“Why fix something that’s not broken? There has never been any question mark on Virat’s ability as captain in any format of the game. As selectors we have always wanted to find the next vice captain and that’s why you see K.L. Rahul as Virat’s deputy in the ODI and T20s teams. If I personally believed that Rohit was the man to replace Virat as the limited overs captain, I would have certainly tabled his name. It is about consolidating the consistency of the team and India have done well under Virat,” said former Mumbai all-rounder and outgoing national selector Jatin Paranjpe.

But stakeholders in Indian cricket do not always have a logical way of thinking. There are one too many power centres, each riding high on ego and less on pragmatism. Rohit and the MI management seemingly didn’t take their captain’s ‘ouster’ too sportingly. And quite unexpectedly, Rohit turned up at the toss in the first qualifier against Delhi Capitals and added to the conundrum by saying he was “fit and fine”.

Even after scoring a 51-ball 68 in the IPL final against Delhi five days later, Rohit failed to convince the BCCI that he was fit to travel. In a revised list on November 9, updated with injury updates and Virat’s paternity leave after the first Test in Adelaide, Rohit was named in the Test squad but his availability would depend on passing a fitness test at the National Cricket Academy. BCCI president Sourav Ganguly made this ade­quately clear by saying the Mumbai captain was only “70 per cent fit.”

It is understood that Rohit took painkilling injections on his troubled hamstring to play the last two matches of another successful IPL campaign for Mumbai Indians. To win a record fifth title­­—Chennai Super Kings have three and KKR two—was an opportunity that Rohit could not let go but for the national selectors, it was country first.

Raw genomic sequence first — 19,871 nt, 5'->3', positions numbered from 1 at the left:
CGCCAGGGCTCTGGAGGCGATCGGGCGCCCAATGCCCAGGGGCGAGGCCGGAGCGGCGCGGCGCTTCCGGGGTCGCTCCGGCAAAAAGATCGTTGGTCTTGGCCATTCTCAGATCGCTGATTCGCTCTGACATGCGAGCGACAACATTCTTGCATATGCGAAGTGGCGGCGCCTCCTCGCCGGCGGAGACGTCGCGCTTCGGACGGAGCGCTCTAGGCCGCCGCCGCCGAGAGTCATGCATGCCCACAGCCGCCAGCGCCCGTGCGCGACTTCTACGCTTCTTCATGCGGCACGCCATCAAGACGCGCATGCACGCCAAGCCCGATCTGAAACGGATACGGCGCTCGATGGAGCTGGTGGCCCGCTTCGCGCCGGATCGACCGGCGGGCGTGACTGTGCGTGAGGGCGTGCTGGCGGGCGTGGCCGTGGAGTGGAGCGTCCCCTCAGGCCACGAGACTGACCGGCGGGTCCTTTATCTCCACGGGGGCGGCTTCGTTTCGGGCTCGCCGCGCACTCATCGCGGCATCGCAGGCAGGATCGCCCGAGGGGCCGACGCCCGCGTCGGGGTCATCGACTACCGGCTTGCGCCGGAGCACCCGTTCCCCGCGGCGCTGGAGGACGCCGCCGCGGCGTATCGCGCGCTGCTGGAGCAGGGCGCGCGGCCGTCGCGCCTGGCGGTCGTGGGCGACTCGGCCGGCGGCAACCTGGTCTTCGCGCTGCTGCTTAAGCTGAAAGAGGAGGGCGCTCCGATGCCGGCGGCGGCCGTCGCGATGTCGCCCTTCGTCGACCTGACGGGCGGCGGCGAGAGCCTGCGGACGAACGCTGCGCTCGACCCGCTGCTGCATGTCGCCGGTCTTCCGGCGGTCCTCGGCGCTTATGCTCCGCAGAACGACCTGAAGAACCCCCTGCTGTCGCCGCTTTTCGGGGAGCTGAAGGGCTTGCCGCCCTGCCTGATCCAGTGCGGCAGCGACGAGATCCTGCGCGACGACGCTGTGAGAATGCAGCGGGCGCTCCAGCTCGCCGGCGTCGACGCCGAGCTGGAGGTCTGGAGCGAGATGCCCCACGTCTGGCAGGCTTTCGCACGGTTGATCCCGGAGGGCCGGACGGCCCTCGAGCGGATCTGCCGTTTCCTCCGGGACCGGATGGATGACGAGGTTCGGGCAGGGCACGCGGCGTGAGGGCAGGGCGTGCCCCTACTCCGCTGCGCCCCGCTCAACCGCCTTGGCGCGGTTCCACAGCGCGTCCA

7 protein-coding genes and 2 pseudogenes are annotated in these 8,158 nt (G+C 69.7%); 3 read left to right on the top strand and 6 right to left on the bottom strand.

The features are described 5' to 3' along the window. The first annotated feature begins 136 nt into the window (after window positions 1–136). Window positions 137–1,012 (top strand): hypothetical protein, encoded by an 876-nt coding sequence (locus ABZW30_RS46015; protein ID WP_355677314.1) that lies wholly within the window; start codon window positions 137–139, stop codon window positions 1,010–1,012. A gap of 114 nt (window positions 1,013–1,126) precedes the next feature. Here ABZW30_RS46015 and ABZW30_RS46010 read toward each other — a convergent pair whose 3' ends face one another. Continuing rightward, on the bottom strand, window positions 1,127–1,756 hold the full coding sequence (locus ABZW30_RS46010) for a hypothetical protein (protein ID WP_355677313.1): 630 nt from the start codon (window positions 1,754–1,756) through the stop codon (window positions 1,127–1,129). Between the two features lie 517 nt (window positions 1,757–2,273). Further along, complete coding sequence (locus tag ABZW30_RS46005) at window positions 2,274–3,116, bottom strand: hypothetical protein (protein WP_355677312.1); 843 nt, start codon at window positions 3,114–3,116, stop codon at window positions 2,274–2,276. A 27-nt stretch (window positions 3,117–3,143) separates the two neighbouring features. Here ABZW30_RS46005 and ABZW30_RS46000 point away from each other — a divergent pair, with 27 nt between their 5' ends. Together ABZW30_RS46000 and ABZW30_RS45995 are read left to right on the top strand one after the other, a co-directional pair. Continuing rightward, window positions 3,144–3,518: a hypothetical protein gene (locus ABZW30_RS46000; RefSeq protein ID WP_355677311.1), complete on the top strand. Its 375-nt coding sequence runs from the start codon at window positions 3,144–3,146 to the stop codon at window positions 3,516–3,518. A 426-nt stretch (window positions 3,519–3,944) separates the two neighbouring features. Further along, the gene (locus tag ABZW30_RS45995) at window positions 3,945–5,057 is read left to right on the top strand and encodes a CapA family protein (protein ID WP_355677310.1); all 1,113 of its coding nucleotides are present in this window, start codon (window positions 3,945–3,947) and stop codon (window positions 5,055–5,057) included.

M.S.K. Prasad, whose tenure as chairman of the senior national selection committee ended in March this year , said Rohit would have been the vice captain of the ODI and T20 teams if he was fit and picked for the Australia tour. “As a selection committee we never thought of having two captains. Virat fits perfectly well in all three formats because captaincy doesn’t affect his performance. We had started building the next generation of leaders and Rahul, Shreyas Iyer and Hanuma Vihari are already being groomed,” said Prasad. Rahul was IPL’s top scorer with 670 runs at an average of 55.83 while Iyer (519) was IPL’s fourth best after Delhi Capitals teammate Shikhar Dhawan (618 runs) at No. 2.

India have a solid succession plan in place and Virat Kohli can breathe easy, at least for now.

Former national selector Raja Venkat, who was part of the selection committee that wanted M.S. Dhoni dropped as ODI captain after the Test debacles in England and Australia in 2011-12, was against split captaincy and said India have always believed in one captain. “When Dhoni was failing as Test captain, we wanted Virat to take over but it did not happen because the BCCI president N. Srinivasan stepped in. Kohli was a natural successor to Dhoni and there is no reason to remove him because he has matured as a man manager and commands a lot of respect within the team,” said Raja Venkat.